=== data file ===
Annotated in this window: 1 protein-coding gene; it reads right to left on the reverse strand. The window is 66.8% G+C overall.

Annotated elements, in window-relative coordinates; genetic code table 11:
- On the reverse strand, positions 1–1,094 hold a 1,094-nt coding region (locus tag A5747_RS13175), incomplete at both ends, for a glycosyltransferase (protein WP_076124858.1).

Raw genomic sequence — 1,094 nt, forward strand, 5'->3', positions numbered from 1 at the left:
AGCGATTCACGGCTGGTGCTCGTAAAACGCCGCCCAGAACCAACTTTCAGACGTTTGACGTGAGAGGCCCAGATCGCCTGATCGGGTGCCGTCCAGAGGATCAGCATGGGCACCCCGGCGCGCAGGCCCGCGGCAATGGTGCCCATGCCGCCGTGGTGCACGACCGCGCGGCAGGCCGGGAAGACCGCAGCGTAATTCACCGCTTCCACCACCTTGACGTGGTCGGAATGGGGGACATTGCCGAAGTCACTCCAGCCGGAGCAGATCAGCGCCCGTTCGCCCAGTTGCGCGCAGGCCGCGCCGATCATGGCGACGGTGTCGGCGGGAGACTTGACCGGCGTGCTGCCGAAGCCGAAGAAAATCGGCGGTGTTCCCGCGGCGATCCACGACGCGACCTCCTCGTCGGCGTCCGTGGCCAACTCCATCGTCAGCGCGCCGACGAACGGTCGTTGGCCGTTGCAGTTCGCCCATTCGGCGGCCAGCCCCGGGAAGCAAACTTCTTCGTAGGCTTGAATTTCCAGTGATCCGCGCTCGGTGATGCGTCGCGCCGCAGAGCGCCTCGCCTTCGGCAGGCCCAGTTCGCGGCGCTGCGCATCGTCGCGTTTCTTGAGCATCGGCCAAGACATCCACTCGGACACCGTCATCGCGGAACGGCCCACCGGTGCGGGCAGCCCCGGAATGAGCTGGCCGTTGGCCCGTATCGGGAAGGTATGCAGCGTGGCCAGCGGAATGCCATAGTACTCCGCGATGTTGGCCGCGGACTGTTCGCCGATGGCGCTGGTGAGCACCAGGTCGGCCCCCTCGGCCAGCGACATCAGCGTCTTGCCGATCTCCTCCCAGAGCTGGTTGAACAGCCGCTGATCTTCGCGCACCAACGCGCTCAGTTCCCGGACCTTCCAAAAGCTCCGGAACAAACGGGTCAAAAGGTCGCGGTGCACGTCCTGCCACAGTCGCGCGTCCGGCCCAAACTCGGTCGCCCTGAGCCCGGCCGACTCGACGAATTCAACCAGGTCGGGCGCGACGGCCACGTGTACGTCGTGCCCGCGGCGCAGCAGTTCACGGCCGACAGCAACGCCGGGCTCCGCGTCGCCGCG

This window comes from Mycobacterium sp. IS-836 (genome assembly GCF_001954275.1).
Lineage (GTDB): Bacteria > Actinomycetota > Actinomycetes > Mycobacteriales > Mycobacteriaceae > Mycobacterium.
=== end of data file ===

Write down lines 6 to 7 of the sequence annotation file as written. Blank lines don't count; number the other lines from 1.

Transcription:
This window comes from Mycobacterium sp. IS-836 (genome assembly GCF_001954275.1).
Lineage (GTDB): Bacteria > Actinomycetota > Actinomycetes > Mycobacteriales > Mycobacteriaceae > Mycobacterium.